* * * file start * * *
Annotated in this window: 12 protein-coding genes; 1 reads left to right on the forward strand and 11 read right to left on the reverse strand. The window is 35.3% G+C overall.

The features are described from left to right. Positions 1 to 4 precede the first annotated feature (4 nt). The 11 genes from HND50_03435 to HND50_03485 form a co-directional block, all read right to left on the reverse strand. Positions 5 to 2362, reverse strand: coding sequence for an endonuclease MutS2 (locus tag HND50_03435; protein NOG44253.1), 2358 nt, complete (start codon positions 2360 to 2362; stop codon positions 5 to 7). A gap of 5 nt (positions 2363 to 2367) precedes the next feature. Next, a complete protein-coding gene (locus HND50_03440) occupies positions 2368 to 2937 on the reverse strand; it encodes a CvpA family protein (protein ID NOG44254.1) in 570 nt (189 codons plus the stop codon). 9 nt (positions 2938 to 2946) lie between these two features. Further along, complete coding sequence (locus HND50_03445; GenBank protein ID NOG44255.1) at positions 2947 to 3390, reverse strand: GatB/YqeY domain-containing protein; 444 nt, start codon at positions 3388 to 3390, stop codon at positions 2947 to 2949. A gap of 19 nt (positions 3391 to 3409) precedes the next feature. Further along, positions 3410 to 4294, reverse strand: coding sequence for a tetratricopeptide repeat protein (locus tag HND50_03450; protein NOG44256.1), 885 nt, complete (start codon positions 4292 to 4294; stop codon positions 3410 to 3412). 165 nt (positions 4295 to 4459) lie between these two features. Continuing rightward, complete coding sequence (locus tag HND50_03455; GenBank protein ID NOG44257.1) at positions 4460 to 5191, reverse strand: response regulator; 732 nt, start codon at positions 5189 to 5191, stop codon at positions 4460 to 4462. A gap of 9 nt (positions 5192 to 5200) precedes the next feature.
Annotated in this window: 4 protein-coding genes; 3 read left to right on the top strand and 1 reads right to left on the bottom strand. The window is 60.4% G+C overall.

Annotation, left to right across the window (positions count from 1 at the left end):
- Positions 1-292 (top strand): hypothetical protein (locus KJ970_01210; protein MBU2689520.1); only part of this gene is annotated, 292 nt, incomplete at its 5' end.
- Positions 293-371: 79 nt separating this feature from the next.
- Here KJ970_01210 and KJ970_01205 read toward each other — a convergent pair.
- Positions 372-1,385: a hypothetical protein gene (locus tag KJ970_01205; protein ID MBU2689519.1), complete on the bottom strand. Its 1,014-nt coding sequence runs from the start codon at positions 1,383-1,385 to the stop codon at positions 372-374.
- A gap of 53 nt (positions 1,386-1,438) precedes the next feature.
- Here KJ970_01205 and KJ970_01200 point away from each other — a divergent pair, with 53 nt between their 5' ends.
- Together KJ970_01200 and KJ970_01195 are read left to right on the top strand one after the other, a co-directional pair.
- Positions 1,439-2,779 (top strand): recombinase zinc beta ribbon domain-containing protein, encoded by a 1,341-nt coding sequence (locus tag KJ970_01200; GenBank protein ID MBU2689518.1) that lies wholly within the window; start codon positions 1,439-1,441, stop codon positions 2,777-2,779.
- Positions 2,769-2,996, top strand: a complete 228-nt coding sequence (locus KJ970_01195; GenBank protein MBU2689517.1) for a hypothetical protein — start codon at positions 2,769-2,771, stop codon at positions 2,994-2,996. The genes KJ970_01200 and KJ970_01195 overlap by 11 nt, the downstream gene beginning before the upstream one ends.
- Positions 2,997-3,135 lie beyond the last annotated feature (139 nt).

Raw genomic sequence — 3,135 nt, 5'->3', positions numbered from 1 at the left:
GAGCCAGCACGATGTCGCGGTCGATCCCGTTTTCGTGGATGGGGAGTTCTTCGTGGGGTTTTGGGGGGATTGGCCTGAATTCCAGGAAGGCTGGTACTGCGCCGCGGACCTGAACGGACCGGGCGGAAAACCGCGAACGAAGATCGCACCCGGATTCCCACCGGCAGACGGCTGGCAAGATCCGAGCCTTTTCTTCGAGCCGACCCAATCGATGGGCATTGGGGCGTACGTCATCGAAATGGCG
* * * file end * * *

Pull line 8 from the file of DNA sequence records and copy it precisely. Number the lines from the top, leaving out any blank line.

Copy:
- Positions 372-1,385: a hypothetical protein gene (locus tag KJ970_01205; protein ID MBU2689519.1), complete on the bottom strand. Its 1,014-nt coding sequence runs from the start codon at positions 1,383-1,385 to the stop codon at positions 372-374.